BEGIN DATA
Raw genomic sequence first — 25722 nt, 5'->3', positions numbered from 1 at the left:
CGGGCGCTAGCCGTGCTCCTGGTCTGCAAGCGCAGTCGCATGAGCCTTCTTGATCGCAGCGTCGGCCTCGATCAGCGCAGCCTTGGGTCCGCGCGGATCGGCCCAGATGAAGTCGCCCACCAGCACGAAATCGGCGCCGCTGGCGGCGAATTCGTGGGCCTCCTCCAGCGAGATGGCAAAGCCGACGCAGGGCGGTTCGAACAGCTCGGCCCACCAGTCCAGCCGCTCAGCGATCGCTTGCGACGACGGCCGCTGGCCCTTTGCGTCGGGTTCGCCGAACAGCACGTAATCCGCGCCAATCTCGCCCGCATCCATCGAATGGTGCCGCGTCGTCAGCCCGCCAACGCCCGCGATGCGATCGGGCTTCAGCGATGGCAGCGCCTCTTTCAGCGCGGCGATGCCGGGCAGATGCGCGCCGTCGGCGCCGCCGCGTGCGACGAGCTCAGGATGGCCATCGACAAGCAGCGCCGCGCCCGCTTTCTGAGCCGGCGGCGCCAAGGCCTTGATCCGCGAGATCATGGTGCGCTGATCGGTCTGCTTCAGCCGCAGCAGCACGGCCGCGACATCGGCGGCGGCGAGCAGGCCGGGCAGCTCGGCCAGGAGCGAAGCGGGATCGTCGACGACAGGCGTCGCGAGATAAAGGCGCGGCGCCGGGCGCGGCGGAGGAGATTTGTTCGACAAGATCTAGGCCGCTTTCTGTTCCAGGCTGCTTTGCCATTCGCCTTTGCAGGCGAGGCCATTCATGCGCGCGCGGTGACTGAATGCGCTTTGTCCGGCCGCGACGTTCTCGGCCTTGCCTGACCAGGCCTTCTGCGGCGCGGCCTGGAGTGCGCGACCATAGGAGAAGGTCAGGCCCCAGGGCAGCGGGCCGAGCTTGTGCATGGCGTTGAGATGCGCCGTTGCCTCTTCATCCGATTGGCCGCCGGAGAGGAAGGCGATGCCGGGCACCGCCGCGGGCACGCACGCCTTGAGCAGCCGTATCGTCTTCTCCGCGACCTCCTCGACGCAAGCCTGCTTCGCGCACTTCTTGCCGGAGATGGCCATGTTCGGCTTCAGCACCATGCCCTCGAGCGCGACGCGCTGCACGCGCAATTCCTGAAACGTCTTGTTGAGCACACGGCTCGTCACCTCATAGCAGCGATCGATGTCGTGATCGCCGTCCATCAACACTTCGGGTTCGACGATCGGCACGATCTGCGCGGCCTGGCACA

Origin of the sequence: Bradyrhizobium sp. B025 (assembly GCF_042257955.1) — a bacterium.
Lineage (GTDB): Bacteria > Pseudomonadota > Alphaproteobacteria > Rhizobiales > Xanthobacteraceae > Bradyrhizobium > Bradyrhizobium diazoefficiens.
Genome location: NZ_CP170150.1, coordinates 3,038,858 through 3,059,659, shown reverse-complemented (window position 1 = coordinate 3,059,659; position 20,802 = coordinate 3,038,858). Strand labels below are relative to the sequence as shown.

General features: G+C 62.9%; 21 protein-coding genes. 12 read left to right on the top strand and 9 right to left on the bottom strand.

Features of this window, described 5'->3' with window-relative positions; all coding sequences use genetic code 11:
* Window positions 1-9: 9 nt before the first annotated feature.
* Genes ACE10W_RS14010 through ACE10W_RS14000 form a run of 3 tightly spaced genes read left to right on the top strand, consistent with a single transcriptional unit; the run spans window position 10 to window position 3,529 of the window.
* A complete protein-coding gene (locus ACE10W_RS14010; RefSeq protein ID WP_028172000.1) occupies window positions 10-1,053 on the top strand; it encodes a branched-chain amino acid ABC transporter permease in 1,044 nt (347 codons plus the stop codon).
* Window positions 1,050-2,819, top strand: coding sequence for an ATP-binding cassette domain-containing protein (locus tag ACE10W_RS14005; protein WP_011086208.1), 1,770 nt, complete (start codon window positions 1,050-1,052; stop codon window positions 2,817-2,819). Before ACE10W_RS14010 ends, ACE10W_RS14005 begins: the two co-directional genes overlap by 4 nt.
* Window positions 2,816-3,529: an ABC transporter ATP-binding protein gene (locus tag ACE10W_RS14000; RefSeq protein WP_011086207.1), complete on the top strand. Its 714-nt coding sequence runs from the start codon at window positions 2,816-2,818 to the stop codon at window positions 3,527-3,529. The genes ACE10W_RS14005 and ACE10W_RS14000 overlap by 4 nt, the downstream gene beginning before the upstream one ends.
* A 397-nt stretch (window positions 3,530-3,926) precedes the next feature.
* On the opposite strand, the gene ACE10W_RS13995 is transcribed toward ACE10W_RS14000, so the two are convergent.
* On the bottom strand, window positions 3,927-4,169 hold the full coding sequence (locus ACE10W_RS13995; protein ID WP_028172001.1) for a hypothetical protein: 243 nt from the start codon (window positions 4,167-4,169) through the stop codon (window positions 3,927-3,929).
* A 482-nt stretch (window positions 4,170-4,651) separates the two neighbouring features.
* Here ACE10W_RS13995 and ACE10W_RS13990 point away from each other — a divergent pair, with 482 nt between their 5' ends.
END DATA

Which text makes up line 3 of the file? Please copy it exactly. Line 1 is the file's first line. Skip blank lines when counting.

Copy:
Origin of the sequence: Bradyrhizobium sp. B025 (assembly GCF_042257955.1) — a bacterium.